Blackhawks

Five Things: Blackhawks slip to second in Central Division

2-13-kane-crawford.png

Five Things: Blackhawks slip to second in Central Division

Five takeaways from the Blackhawks' 3-2 overtime loss to the Anaheim Ducks on Saturday night at the United Center.

1. Blackhawks slip to second in Central Division. A week ago, the Blackhawks appeared to be in comfortable control of the division lead after kicking down the Dallas Stars in their own building. Since then, the Blackhawks have taken just one of six points in three games while the Stars have collected six points in their last three. Both teams sit at 77 points, but Dallas owns the tiebreaker and has three games in hand.

2. Line changes didn't change much. Joel Quenneville tinkered with his bottom-six forward lines and defensive pairings on Saturday looking for some extra jump, but he didn't get it. The most notable adjustment was making Erik Gustafsson a healthy scratch in favor of Viktor Svedberg, who was called back up from Rockford on Friday. Perhaps this may have been a move to get Gustafsson re-ignited, but they could've used another possession-type player against a Ducks team that outshot the Blackhawks 44-23.

[SHOP: Get your Blackhawks gear right here]

3. Penalty kill unit bounces back. Entering Saturday's game, the Blackhawks had allowed three power play goals in their last three penalty kill attempts. Aside from the 4-on-3 overtime goal, the Blackhawks bounced back in a big way, killing off six of seven penalties in the loss. This area will be crucial going forward with one of the team's best penalty killers in Marian Hossa, who's expected to be out for a bit.

4. Marian Hossa 'could miss some time.' After having just played two games without Artemi Panarin due to an illness, the Blackhawks may be without another top player for the foreseeable future. Hossa left Saturday's game with an apparent leg injury, leaving the ice without putting much pressure on his left leg. When asked if it could be a long-term injury, Quenneville said "that's stretching it. Weeks. Not that long. ... We don't think it's serious, but (he) could miss some time."

5. Brent Seabrook sets career-high in goals scored. With two more goals on Saturday night, Seabrook established a new career-high in goals scored (10) after previously scoring nine goals in a season three times (2007-08, 2010-11, 2011-12). He's quietly having the best season of his career, and there are still 23 games left in the season.

Sports Talk Live Podcast: Is Crawford ready to go?

usatsi_9256612.jpg
USA TODAY

Sports Talk Live Podcast: Is Crawford ready to go?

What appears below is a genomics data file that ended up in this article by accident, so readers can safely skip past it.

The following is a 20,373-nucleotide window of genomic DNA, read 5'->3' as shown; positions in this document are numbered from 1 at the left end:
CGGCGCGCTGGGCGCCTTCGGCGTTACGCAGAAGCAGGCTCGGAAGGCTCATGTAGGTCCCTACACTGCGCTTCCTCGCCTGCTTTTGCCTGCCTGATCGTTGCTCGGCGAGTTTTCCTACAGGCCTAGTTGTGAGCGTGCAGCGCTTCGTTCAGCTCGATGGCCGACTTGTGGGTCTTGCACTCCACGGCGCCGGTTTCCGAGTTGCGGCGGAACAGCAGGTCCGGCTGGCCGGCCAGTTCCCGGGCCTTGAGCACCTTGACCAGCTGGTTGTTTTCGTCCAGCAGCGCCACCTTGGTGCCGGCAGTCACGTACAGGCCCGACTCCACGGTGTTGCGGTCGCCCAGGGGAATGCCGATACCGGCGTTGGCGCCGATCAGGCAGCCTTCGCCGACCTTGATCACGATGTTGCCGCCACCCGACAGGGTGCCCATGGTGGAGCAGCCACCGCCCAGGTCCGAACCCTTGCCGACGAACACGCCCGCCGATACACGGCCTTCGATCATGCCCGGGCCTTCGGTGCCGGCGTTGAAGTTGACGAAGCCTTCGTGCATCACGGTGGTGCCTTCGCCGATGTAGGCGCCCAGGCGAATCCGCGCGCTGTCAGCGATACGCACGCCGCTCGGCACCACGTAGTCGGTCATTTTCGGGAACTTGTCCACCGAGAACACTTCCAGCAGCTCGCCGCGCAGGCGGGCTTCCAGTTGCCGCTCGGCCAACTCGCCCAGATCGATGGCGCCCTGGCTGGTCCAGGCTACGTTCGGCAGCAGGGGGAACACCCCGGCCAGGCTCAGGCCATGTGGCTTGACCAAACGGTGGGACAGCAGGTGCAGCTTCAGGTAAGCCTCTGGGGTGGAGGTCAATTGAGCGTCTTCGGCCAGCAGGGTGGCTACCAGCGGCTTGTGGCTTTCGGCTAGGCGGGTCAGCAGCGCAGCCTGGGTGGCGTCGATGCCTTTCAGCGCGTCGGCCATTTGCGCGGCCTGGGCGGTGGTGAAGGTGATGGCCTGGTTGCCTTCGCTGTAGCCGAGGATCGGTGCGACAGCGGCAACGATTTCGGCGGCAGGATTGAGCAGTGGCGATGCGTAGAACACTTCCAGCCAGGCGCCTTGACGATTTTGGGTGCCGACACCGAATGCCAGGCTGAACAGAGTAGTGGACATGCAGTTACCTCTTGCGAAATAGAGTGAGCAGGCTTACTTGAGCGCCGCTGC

Jimmy Greenfield, Connor McKnight, and Matt Spiegel join Kap on the panel to discuss Corey Crawford back on the ice for the first time in 10 months. The Bears have good news when it comes to Khalil Mack, who injured his ankle against the Dolphins.

Plus, Fred Hoiberg announces that Jabari Parker is coming off the bench for the season opener.

Listen to the full episode here or via the embedded player below:

Niklas Hjalmarsson 'wasn't happy' about trade, but remembers time with Blackhawks fondly

Niklas Hjalmarsson 'wasn't happy' about trade, but remembers time with Blackhawks fondly

Apparently time doesn’t heal all wounds. 

Nearly a year and a half since being traded to the Coyotes, Niklas Hjalmarsson will return to the United Center ice on Thursday playing for the visiting team.  

“It’s going to be strange coming in as the away team and being in the other locker room,” said Hjalmarsson on Wednesday. “I bet it’s going to be a lot of emotions and mixed feelings.” 

This is also the first time Hjalmarsson has been back to the city of Chicago since he was traded, a city he called his “second home.” A home where he spent parts of 10 seasons, and never really planned on leaving.

“I wasn’t happy, to be honest with you,” said Hjalmarsson of the trade to Arizona. “I was shocked. It took me a couple days to actually realize I wasn’t going to play for the Hawks anymore.”

Including the playoffs, Hjalmarsson played 751 games in the Indian head sweater. Despite that and the team’s three Stanley Cup victories, the Blackhawks shipped him off to Arizona for Connor Murphy and Laurent Dauphin in June of 2017.

“You kind of let it go after a while,” he said. “Now I’m just hoping all the success for the guys over here too.”

Hjalmarsson was known for his toughness, repeatedly blocking shot after shot, giving up his body, while never missing a shift. He credits his long-time teammates — Duncan Keith and Brent Seabrook — for a lot of his success and identity on the blue line.

“I couldn’t have had better role models coming into a team,” he said. “I’m very thankful to have played on the same team as those guys and created a lot of success together. We’re always going to be connected with the Cups that we’ve had.”

The third championship won by that defense-trio was on United Center ice against the Lightning in 2015, but that isn’t the memory that stands out most for Hjalmarsson.

“The first Cup is always going to be pretty special,” said the 31-year old. “Even just going to the conference final (in 2009), even when we lost against Detroit that year, the year before was great memories too. The first time for me going into the playoffs and playing deep.”

The tables have turned now for both Hjalmarsson and the Blackhawks. 

The Coyotes have yet to score an even-strength goal this season, while the Blackhawks have claimed eight of a possible 10 points thus far through five games and expect to have their starting goaltender back between the pipes. 

But you won’t hear any ill-will from Hjalmarsson, he’s still rooting for the Hawks.

“I always think that Chicago deserves to have a team in the playoffs,” he said. “It’s not that I wish them not to do well. It’s the total opposite. I want them to have continued success.”